The Need For Choice

Given our assumptions, we see that society must choose among alternatives. Fixed resources mean limited outputs of pizza and robots. And since all available resources are fully employed, to increase the production of robots we must shift resources away from the production of pizzas. The reverse is also true: To increase the production of pizzas, we must shift resources away from the production of robots. There is no such thing as a free pizza. This, recall, is the essence of the economic problem.

A production possibilities table lists the different combinations of two products that can be produced with a specific set of resources (and with full employment and productive efficiency). Table 2-1 is such a table for a pizza-robot economy; the data are, of course, hypothetical. At alternative A, this economy would be devoting all its available resources to the production of robots (capital goods); at alternative E, all resources would go to pizza production (consumer goods). Those alternatives are unrealistic extremes; an economy typically produces both capital goods and consumer goods, as in B,C, and D. As we move from alternative A to E, we increase the production of pizza at the expense of robot production.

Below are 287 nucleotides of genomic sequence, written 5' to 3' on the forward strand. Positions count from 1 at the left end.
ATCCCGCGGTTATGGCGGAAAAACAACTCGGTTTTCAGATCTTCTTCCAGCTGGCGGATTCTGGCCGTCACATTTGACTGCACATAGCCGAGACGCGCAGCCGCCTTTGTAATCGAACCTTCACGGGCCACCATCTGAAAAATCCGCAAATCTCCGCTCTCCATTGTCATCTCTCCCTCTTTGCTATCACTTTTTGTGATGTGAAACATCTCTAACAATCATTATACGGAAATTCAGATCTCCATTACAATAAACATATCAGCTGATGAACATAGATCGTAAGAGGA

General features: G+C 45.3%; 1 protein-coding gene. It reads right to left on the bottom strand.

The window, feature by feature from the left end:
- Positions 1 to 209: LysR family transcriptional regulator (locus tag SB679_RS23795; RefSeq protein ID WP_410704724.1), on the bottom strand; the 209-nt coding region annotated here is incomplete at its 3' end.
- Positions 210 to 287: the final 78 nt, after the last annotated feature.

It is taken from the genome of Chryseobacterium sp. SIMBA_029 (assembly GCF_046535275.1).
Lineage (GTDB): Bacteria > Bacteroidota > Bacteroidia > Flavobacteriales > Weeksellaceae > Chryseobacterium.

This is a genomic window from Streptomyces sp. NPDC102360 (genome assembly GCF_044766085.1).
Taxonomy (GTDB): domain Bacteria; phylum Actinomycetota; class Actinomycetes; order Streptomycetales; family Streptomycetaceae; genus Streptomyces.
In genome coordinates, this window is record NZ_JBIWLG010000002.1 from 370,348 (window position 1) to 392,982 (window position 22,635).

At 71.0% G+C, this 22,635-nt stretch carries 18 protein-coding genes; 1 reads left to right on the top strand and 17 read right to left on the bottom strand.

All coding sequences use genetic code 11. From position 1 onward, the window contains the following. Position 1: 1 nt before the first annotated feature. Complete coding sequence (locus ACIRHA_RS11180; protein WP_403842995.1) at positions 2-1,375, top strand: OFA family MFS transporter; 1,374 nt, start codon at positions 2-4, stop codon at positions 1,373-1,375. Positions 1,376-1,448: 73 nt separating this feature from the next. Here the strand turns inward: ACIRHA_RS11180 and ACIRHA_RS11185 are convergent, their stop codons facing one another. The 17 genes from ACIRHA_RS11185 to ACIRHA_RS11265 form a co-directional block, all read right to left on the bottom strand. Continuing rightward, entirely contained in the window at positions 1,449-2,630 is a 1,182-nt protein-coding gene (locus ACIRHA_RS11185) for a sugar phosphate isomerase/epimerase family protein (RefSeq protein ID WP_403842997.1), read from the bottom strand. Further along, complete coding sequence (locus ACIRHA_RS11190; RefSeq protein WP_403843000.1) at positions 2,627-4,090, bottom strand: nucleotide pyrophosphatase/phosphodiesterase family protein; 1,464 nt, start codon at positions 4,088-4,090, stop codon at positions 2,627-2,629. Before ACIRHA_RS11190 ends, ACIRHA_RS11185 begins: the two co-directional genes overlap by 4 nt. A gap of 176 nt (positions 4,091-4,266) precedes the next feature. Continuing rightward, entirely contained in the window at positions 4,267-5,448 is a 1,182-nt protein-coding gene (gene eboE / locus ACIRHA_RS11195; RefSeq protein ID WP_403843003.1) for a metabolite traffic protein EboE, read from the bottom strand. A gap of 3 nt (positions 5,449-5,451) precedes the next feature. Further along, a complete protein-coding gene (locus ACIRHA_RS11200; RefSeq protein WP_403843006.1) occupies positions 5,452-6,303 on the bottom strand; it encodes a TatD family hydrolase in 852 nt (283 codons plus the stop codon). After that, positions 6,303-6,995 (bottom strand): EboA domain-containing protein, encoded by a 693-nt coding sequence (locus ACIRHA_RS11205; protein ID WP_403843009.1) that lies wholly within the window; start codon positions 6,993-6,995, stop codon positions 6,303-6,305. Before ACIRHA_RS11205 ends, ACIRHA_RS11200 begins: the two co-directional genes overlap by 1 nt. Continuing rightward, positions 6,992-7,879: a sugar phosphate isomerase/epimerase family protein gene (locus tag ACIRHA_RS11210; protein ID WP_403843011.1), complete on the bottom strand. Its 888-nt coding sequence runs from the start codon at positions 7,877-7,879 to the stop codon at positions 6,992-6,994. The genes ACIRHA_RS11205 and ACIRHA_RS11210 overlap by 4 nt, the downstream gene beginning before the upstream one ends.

Because consumer goods satisfy our wants directly, any movement toward E looks tempting. In producing more pizzas, society increases the current satisfaction of its wants. But there is a cost: more pizzas mean fewer robots. This shift of resources to consumer goods catches up with society over time as the stock of capital goods dwindles, with the result that some potential for greater future production is lost. By moving toward alternative E, society chooses "more now" at the expense of "much more later."

By moving toward A, society chooses to forgo current consumption, thereby freeing up resources that can be used to increase the pro-

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